Blame it on the Russians. Wired's Cade Metz has an interesting account of how a visit to Twitter headquarters by Russian President Dmitry Medvedev three years ago led to a series of events that recently culminated in the social network's relaunch — written in Java.
When the Russian president came calling in 2010, uptime was a real concern, and Twitter's management was worried that the system may not stay up during this big moment. So Twitter's engineers built a separate staging server, just for the occasion — to keep the fail whale away from Medvedev. It was one of those "a-ha" moments that sent Twitter's engineers looking for a language with more industrial strength than the current system, written in Ruby:
Twitter's engineers came to realize that Ruby wasn't the best way to juggle tweets from millions of people across the globe — and make sure the site could stay up during its headline moment with the president of Russia. The best way was a brand new architecture based on Java, a programming tool that has grown more powerful than many expected.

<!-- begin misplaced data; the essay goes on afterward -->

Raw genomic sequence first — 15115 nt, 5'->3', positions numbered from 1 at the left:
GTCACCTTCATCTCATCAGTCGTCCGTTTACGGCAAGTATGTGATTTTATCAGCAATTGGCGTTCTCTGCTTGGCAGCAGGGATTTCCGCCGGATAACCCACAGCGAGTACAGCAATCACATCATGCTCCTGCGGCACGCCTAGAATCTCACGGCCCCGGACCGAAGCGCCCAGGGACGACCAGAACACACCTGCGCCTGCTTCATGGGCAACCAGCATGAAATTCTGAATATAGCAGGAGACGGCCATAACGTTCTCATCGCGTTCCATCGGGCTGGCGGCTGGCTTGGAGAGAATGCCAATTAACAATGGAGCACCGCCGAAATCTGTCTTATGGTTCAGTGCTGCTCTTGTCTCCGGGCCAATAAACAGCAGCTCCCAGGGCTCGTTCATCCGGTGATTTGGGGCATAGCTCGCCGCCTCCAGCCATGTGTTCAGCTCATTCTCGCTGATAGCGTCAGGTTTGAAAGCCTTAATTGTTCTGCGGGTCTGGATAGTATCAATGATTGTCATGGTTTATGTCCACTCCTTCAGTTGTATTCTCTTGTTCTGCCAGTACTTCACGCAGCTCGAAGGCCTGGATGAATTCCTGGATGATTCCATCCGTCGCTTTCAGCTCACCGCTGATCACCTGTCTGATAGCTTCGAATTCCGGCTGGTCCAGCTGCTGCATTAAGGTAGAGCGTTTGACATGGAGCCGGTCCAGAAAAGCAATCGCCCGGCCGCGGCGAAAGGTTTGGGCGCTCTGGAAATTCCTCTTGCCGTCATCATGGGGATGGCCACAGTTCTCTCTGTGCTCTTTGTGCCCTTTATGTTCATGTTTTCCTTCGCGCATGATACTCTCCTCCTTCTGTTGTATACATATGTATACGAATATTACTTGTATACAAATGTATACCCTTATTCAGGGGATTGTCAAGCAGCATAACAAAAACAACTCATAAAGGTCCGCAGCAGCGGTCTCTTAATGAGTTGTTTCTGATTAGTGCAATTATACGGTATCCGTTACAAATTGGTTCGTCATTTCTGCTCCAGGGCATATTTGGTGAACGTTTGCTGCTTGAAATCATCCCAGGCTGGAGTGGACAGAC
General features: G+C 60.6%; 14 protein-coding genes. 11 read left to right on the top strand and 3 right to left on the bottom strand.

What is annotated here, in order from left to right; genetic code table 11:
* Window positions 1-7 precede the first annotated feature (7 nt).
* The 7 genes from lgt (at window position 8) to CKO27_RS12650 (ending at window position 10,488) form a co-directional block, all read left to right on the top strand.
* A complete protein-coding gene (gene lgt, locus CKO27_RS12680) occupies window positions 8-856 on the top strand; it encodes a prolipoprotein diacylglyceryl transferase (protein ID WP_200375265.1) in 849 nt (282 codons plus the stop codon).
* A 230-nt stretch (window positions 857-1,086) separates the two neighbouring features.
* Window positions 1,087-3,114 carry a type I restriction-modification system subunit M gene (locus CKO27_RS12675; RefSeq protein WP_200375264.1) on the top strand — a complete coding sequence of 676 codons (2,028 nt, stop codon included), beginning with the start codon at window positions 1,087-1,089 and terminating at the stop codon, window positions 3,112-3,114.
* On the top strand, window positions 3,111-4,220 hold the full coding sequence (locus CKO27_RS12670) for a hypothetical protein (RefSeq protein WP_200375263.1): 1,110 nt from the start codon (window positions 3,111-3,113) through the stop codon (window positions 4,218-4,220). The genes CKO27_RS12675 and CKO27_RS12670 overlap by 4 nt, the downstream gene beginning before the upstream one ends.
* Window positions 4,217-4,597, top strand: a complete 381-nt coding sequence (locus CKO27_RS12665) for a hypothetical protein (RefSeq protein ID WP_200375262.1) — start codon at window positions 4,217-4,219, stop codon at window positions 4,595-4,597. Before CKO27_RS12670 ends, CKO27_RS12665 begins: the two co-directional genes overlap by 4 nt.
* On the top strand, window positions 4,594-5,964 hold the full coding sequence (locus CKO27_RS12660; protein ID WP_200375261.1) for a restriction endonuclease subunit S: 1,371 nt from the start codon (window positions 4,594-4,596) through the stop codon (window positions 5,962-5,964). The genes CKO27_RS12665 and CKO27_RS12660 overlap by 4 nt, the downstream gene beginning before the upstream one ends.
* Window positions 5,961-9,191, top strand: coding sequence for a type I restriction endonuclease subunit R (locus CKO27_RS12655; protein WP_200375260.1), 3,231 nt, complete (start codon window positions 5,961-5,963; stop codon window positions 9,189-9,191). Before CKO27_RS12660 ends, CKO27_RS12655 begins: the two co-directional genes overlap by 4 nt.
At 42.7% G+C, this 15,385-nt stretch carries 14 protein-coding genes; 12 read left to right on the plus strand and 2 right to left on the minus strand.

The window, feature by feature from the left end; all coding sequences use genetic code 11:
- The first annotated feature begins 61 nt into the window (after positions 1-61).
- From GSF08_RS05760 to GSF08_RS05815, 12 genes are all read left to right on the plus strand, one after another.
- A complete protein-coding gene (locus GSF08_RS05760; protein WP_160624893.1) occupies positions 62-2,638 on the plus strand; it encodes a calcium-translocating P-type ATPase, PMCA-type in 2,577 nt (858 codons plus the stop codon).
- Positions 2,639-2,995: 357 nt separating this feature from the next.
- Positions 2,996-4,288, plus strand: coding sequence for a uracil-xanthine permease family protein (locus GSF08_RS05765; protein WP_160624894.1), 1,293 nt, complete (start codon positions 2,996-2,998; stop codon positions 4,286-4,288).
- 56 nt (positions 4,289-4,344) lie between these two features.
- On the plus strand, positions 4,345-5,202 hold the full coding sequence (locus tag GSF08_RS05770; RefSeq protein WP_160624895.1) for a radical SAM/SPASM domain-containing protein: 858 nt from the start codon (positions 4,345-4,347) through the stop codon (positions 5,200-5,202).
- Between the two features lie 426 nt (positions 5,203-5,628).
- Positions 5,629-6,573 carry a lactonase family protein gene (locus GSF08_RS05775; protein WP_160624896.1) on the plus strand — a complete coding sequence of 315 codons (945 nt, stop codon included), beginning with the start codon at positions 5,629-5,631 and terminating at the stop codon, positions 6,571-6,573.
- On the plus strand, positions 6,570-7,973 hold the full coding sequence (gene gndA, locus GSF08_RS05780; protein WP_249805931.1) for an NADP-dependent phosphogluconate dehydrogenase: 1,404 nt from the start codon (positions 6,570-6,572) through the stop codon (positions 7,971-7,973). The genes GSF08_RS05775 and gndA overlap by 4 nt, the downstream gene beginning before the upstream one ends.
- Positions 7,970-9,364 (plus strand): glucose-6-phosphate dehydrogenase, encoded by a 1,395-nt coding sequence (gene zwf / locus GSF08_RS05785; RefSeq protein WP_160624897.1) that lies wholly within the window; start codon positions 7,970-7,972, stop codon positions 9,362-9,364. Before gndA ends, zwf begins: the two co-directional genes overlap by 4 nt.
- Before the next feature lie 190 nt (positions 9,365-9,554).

Indeed, while many development shops moved away from Java in favor of more lightweight, faster-to-deploy open-source and scripting languages, there appears to be a growing recognition that more resiliency is needed. "Like Twitter, many other companies have realized that Java is particularly well suited to building web services that can stand up to the massive amounts of traffic streaming across the modern internet," Metz observed.
The story here is that many of the hot social web properties have determined that Java — and, by extension, Java Virtual Machine — may have what it takes to support millions upon millions of daily transactions.
However, in the everyday enterprise, Java has been a part of applications and systems for years, and never really went anywhere. While many developers found open-source and scripting languages easier to work with and faster to deploy for many apps, Java has just kept chugging away at the core. Java's ultimate advantage is that the JVM container will run anywhere.
In a survey of 376 employers I helped conduct two years ago in cooperation with the SHARE user group, IBM and Northern Illinois University (as part of my work with Unisphere Research/Information Today Inc), we found the number one programming language skill sought was Java. (The executive is summary available from the SHARE website.) The chart below shows the languages in demand among enterprises:
For the most part, Java has remained a presence in enterprises. And now the hot companies of the 2000s and '10s are discovering it as well.